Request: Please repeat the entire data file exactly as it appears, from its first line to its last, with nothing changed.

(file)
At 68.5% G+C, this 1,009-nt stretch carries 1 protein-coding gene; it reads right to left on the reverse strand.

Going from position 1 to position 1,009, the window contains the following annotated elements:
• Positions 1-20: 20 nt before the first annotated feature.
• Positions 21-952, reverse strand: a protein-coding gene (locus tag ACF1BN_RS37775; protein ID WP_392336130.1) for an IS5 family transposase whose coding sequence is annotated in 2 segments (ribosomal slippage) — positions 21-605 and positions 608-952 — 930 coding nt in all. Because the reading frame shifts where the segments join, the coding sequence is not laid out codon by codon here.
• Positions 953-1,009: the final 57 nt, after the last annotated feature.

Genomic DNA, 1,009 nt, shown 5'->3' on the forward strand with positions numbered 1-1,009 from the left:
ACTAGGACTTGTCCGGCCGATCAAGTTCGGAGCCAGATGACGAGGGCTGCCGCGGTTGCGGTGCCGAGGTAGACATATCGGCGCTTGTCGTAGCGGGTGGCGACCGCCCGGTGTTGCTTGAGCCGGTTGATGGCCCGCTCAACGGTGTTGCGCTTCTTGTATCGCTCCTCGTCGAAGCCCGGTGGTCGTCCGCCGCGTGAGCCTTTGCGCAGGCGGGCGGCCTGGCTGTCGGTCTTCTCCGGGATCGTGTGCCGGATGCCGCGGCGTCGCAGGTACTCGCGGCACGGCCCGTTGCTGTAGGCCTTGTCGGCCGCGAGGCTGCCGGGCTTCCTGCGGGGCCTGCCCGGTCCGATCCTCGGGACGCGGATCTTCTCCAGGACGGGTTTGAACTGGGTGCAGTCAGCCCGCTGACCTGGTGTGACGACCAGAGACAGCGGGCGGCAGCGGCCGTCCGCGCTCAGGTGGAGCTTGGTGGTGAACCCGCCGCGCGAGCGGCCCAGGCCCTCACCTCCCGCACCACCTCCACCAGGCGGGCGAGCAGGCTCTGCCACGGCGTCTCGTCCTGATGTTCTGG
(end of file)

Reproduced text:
At 68.5% G+C, this 1,009-nt stretch carries 1 protein-coding gene; it reads right to left on the reverse strand.

Going from position 1 to position 1,009, the window contains the following annotated elements:
• Positions 1-20: 20 nt before the first annotated feature.
• Positions 21-952, reverse strand: a protein-coding gene (locus tag ACF1BN_RS37775; protein ID WP_392336130.1) for an IS5 family transposase whose coding sequence is annotated in 2 segments (ribosomal slippage) — positions 21-605 and positions 608-952 — 930 coding nt in all. Because the reading frame shifts where the segments join, the coding sequence is not laid out codon by codon here.
• Positions 953-1,009: the final 57 nt, after the last annotated feature.

Genomic DNA, 1,009 nt, shown 5'->3' on the forward strand with positions numbered 1-1,009 from the left:
ACTAGGACTTGTCCGGCCGATCAAGTTCGGAGCCAGATGACGAGGGCTGCCGCGGTTGCGGTGCCGAGGTAGACATATCGGCGCTTGTCGTAGCGGGTGGCGACCGCCCGGTGTTGCTTGAGCCGGTTGATGGCCCGCTCAACGGTGTTGCGCTTCTTGTATCGCTCCTCGTCGAAGCCCGGTGGTCGTCCGCCGCGTGAGCCTTTGCGCAGGCGGGCGGCCTGGCTGTCGGTCTTCTCCGGGATCGTGTGCCGGATGCCGCGGCGTCGCAGGTACTCGCGGCACGGCCCGTTGCTGTAGGCCTTGTCGGCCGCGAGGCTGCCGGGCTTCCTGCGGGGCCTGCCCGGTCCGATCCTCGGGACGCGGATCTTCTCCAGGACGGGTTTGAACTGGGTGCAGTCAGCCCGCTGACCTGGTGTGACGACCAGAGACAGCGGGCGGCAGCGGCCGTCCGCGCTCAGGTGGAGCTTGGTGGTGAACCCGCCGCGCGAGCGGCCCAGGCCCTCACCTCCCGCACCACCTCCACCAGGCGGGCGAGCAGGCTCTGCCACGGCGTCTCGTCCTGATGTTCTGG